Thursday, March 31, 2016

Review: Made to Crave: Satisfying Your Deepest Desire with God, Not Food by Lysa Terkeurst

Synopsis: Made to Crave is the missing link between a woman’s desire to be healthy and the spiritual empowerment necessary to make that happen. The reality is we were made to crave. Craving isn’t a bad thing. But we must realize God created us to crave more of him. Many of us have misplaced that craving by overindulging in physical pleasures instead of lasting spiritual satisfaction. If you are struggling with unhealthy eating habits, you can break the “I’ll start again Monday” cycle, and start feeling good about yourself today. Learn to stop beating yourself up over the numbers on the scale. Discover that your weight loss struggle isn’t a curse but rather a blessing in the making, and replace justifications that lead to diet failure with empowering go-to scripts that lead to victory. You can reach your healthy weight goal – and grow closer to God in the process. This is not a how-to book. This is not the latest and greatest dieting plan. This book is the necessary companion for you to use alongside whatever healthy lifestyle plan you choose. This is a book and Bible study to help you find the "want to" in making healthy lifestyle choices. (from the online description)

Review: This was given to me by a dear friend, who knows how I struggle with food and my weight. I eagerly read it. It seemed to promise more than just a “if you believe enough, Jesus will make you thin” approach.
For the most part, Terkeurst writes good advice about how eating health and exercise isn’t about how we look, but is more of chance to practice self-discipline and self-denial. Both of these character traits are worth pursuing in our walk with Christ. “If we want to truly get close to God, we’ll have to distance ourselves from other things.” (p16). Weaving encouragement and practical tips in with the story of her journey make for an appealing book. She writes in chatty, easy to read language, with warmth and humor. Snippets are highlighted in bold print every few pages, making it easy to pick out the main points. And she said several things that made me stop and think and consider how I approach my struggle with over-eating. For example, “Weakness is hard, but weakness doesn’t have to mean defeat. It is my opportunity to experience God’s power firsthand.” (p103) I think this. She writes about turning moments of temptation into moments of prayer, moments of kindness to others, and understanding what we can and cannot handle. Scripture appears often, and she included an appendix that lists all the scripture she quoted.  I don’t find anything theological wrong with her work.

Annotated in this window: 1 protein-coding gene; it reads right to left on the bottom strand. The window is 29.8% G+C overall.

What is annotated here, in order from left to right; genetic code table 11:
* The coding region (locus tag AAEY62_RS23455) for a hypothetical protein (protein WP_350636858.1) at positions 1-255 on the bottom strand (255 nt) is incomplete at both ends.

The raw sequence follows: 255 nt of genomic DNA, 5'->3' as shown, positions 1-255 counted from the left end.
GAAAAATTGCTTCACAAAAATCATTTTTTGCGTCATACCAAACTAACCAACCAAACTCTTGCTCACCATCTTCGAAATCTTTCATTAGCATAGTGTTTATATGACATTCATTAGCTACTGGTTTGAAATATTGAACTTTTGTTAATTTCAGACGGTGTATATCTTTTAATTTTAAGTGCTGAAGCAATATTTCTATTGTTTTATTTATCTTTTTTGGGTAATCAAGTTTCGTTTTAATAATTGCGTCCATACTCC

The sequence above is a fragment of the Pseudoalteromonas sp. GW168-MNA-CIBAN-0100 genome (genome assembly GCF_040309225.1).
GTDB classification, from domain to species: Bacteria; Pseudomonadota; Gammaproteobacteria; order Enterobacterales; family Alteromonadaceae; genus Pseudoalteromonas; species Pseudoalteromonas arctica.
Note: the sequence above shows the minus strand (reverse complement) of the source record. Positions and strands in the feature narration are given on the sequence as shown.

Yet, for all that, there is something off about the ideas she teaches. I can’t place my finger on it, nor can I explain it. It is frustrating. If someone were to ask about this book, I would not recommend it, but I can’t tell you why. I took to the internet to read about her other books, and found similar reviews. The strongest argument against Terkeurst is her promotion and devotion to Steve Furtick, of Elevation Church fame.  And indeed, Furtick theology is repugnant and heretical.  Sadly, if Terkeurst accepts the teaching of Furtick as truth, then all her own teachings concern me, and make me approach with extreme caution.
To conclude, I plan to use some of the ideas Terkeurst teaches in this book, but I will be careful about what I accept as truth, and I will not be reading any more of her work. 

Bookmarks: 5 of 10

Awards: None

ISBN: 978-0-310-29326-2
Year Published: 2010
Date Finished: 3-29-2016
Pages: 219

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